Graphics and Vision

Guided Time Warping for Motion Editing
Time warping allows users to modify timing without affecting poses. It has many applications in animation systems for motion editing, such as refining motions to meet new timing constraints or modifying the acting of animated characters. However, time warping typically requires many manual adjustments to achieve the desired results. We present a technique which simplifies this process by allowing time warps to be guided by a provided reference motion. Given few timing constraints, it computes a warp that both satisfies these constraints and maximizes local timing similarities to the reference. The algorithm is fast enough to incorporate into standard animation workflows.

A Topological Approach to Hierarchical Segmentation Using Mean Shift
Mean shift is a popular method to segment images and videos. Pixels are represented by feature points, and the segmentation is driven by the point density in feature space. In this paper, we introduce the use of Morse theory to interpret mean shift as a topological decomposition of the feature space into density modes. This allows us to build on the watershed technique and design a new algorithm to compute mean-shift segmentations of images and videos. In addition, we introduce the use of topological persistence to create a segmentation hierarchy. We validated our method by clustering images using color cues. In this context, our technique runs faster than previous work, especially on videos and large images.

Two-scale Tone Management for Photographic Look
We introduce a new approach to tone management for photographs. Whereas traditional tone-mapping operators target a neutral and faithful rendition of the input image, we explore pictorial looks by controlling visual qualities such as the tonal balance and the amount of detail. Our method is based on a two-scale non-linear decomposition of an image. We modify the different layers based on their histograms and introduce a technique that controls the spatial variation of detail. We introduce a Poisson correction that prevents potential gradient reversal and preserves detail. In addition to directly controlling the parameters, the user can transfer the look of a model photograph to the picture being edited.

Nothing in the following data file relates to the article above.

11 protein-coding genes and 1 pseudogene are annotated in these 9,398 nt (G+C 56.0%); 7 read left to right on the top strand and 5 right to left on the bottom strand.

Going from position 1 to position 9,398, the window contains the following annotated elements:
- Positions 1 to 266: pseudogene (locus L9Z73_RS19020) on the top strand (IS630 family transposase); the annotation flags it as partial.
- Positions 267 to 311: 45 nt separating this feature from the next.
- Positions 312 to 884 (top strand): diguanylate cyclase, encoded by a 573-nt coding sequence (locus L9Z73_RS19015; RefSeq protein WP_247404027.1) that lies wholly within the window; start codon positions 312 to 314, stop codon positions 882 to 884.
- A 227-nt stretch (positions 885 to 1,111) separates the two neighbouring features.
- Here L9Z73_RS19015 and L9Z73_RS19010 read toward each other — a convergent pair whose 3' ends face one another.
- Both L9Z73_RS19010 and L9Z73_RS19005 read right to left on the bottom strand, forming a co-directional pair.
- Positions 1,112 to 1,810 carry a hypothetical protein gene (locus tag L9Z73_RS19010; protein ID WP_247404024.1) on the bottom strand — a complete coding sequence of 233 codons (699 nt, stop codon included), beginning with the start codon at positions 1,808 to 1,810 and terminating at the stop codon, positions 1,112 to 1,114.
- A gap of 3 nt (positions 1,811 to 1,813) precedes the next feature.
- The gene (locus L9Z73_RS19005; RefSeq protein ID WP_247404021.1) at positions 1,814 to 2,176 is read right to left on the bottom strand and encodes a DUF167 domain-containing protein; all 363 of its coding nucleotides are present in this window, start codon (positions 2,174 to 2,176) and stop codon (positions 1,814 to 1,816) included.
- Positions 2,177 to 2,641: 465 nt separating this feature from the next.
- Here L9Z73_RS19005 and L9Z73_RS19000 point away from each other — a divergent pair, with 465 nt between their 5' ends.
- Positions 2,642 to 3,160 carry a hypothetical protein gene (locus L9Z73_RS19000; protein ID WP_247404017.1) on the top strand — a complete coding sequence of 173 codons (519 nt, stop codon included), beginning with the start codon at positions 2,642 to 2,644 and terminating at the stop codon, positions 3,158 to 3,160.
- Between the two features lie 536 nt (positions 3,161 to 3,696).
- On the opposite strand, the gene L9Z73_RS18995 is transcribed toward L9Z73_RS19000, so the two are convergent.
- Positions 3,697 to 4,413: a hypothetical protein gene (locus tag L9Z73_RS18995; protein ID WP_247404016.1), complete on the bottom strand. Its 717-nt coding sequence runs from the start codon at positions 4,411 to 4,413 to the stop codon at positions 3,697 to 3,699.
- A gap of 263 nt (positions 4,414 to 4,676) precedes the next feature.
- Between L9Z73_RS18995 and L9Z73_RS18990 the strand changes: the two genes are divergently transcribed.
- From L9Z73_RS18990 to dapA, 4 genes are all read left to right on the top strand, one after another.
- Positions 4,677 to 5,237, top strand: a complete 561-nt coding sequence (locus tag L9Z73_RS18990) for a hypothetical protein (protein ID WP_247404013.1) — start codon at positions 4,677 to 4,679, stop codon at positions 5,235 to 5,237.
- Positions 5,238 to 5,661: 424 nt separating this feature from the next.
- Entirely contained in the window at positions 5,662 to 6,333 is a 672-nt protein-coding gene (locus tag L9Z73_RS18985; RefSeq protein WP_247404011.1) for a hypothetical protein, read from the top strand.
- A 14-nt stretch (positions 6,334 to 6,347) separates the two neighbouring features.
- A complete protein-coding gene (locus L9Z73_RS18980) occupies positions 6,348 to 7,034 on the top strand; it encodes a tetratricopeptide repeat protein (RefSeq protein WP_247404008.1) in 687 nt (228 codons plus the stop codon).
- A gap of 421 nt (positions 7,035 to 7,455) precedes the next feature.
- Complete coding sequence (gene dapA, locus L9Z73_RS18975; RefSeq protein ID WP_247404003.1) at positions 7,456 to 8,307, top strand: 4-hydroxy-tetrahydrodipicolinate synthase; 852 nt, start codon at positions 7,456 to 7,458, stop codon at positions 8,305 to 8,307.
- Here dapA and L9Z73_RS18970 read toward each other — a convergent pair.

Inverse Kinematics for Reduced Deformable Models
Articulated shapes are aptly described by reduced deformable models that express required shape deformations using a compact set of control parameters. Although sufficient to describe most shape deformations, these control parameters can be ill-suited for animation tasks, particularly when reduced deformable models are inferred automatically from example shapes.

Interactive Animation of Dynamic Manipulation
Lifelike animation of object manipulation requires dynamic interaction between animated characters, objects, and their environment. These interactions can be animated automatically with physically based simulations but proper controls are needed to animate characters that move realistically and that accomplish tasks in spite of unexpected disturbances. This paper describes an effcient control algorithm that generates realistic animations by incorporating motion data into task execution. The end result is a versatile system for interactive animation of dynamic manipulation tasks such as lifting, catching, and throwing.